This South Korean Woman Gets Paid $9,000 a Month to Eat In Front of a Webcam

Tina Rivera
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Dubbed the ‘Food Porn Superstars of South Korea’ by, Broadcast Jockies (also known as BJ’s, for better or worse) are making waves on the world wide web for what has to be the oddest internet sensation in recent times.

Muk-bang, which translates to “eating broadcasts” in English, is a cultural phenomenon among millenials in South Korea where individuals broadcast themselves live while eating large quantities of food and interacting with their audience. With thousands of viewers at a time, BJ’s receive virtual gifts in the form of donations from fans during each live show.


via Kotaku

Park Seo-Yeon, also known as “The Diva”, has received donations totaling upwards of $9,000 a month from loyal followers of her broadcasts. Say what?! With 68,000 subscribers on YouTube and nearing 10,000,000 video views, Park, a petite and attractive Korean BJ, has been able to make a comfortable living off this voyeuristic trend that rose to popularity in 2011.  

According to VICE, another BJ, a male who goes by the name of Bomprika, has a view count of 300 million and over 670,000 subscribers. The vast amount of BJ’s continues to grow at a rapid rate, but how? Why?

What is the appeal of watching another person eat massive amounts of food, you ask? With the rise of one-person households in South Korea, some viewers say that whenever they’re a bit lonely, tuning into a broadcast feels as if they’re eating with someone else; a friend, perhaps. In South Korea, where eating is a highly social activity and not meant to be done alone, it’s not surprising that those who are without a companion find solace by tuning into live broadcasts where they can interact with the charming personalities they see on their screens.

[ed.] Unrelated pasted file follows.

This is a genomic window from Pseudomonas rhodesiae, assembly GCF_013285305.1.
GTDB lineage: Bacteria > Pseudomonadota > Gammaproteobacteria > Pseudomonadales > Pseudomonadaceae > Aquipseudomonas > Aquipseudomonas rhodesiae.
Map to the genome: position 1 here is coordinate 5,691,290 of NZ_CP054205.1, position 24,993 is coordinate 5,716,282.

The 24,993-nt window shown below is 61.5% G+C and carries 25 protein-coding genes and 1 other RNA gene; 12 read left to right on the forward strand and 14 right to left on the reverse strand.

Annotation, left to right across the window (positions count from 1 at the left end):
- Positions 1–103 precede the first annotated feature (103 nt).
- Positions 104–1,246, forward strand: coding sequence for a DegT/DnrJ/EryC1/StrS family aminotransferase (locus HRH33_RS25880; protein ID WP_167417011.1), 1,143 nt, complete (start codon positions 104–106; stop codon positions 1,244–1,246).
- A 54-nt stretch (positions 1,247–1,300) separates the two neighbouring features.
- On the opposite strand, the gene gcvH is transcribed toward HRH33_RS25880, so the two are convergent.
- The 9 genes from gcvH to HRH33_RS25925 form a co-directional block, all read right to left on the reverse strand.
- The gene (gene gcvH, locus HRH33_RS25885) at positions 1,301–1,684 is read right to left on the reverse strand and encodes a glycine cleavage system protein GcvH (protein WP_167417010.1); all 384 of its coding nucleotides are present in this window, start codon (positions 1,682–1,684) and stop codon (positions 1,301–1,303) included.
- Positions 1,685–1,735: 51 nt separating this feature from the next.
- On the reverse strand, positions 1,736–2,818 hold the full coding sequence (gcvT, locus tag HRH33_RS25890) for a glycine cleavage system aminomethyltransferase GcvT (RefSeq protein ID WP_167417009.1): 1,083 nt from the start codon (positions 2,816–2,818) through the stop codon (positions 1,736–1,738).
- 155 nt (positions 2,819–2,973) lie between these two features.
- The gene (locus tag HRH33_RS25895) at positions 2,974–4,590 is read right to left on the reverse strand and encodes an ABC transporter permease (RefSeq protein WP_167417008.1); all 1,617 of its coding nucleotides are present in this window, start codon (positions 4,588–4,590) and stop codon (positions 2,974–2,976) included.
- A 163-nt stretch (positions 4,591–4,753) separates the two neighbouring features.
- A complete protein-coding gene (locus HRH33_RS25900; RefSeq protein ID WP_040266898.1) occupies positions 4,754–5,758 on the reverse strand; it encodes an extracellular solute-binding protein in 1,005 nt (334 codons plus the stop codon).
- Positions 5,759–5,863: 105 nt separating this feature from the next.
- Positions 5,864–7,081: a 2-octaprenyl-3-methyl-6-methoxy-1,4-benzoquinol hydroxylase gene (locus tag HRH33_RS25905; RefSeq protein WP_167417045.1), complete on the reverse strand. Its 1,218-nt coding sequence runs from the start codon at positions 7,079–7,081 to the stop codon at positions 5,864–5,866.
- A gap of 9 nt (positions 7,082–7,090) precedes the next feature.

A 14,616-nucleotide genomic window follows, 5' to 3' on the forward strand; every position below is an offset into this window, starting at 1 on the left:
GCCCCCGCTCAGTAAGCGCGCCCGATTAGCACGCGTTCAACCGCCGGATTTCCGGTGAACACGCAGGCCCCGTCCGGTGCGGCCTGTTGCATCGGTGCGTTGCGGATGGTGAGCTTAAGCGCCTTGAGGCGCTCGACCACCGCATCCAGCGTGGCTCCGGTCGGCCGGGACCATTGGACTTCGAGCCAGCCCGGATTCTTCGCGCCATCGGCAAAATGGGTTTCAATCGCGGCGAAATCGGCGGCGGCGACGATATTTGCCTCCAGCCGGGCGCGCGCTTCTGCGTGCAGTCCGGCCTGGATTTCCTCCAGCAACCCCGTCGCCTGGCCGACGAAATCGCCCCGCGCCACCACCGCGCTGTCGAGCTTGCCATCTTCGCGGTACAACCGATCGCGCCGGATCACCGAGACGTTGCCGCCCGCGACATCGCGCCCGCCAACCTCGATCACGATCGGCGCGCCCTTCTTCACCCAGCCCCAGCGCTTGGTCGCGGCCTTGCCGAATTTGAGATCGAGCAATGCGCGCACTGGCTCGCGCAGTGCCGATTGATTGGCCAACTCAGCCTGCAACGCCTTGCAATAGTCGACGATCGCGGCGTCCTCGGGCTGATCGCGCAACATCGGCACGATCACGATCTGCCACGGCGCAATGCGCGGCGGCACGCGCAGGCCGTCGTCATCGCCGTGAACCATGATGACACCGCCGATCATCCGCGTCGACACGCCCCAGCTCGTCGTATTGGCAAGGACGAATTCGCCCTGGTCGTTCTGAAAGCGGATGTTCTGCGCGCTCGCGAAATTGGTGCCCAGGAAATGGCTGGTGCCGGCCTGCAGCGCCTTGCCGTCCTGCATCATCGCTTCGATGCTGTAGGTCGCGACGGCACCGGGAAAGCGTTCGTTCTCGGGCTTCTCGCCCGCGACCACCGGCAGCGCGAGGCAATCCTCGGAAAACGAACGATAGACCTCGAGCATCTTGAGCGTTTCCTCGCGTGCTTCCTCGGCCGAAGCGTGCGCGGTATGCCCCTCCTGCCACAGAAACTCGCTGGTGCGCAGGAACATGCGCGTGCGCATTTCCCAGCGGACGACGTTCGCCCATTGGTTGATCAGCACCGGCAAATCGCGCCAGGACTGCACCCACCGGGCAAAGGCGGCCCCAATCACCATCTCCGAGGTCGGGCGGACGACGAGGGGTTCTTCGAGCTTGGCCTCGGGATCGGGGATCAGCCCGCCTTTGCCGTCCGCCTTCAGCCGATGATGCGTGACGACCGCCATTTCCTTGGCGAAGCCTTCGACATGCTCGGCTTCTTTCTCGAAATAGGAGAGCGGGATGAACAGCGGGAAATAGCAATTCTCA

Two other reasons for this bizarre fascination are that South Korea, much like the rest of the world, is an increasingly technology-obsessed society. The newer generation doesn’t watch television, but they do watch their smart phones. Also, those who are on diets feel fulfilled by the “vicarious eating” that ensues when watching another BJ eat, oddly enough.

Whether you refuse to be lonely or are simply amused by watching another person eat considerable quantities of food, it appears as though the muk-bang trend is a solid new form of entertainment in South Korea.